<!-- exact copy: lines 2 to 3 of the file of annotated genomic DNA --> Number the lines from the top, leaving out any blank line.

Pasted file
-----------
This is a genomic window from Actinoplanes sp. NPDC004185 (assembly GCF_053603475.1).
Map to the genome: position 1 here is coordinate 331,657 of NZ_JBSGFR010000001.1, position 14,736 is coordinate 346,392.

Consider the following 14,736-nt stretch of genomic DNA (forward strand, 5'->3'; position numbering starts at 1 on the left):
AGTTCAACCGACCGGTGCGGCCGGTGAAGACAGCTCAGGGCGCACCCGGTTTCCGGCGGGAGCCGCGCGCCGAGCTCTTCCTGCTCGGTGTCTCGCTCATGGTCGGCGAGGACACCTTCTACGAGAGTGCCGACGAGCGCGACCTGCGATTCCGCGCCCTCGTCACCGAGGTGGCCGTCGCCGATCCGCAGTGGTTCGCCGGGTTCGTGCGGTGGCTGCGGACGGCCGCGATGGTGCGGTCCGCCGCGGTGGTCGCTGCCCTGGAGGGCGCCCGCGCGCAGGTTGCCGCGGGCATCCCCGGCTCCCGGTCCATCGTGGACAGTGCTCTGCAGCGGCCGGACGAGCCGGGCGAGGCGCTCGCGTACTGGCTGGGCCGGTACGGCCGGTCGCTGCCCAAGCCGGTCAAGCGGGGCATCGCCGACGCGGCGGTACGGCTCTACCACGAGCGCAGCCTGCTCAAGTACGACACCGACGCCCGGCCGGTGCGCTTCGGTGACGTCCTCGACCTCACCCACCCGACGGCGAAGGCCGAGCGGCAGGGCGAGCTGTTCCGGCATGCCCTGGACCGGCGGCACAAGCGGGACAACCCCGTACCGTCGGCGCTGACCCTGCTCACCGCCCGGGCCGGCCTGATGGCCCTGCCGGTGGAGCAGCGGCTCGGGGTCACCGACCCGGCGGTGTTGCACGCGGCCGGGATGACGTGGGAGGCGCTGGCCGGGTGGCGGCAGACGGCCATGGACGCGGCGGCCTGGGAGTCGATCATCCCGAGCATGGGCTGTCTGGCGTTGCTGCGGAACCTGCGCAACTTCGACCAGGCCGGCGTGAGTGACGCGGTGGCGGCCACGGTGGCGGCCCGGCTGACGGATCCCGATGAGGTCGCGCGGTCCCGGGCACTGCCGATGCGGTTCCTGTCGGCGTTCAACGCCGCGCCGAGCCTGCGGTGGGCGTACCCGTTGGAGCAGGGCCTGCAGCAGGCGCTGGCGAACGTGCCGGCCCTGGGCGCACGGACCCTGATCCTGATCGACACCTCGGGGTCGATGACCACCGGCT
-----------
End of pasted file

Map to the genome: position 1 here is coordinate 331,657 of NZ_JBSGFR010000001.1, position 14,736 is coordinate 346,392.

Consider the following 14,736-nt stretch of genomic DNA (forward strand, 5'->3'; position numbering starts at 1 on the left):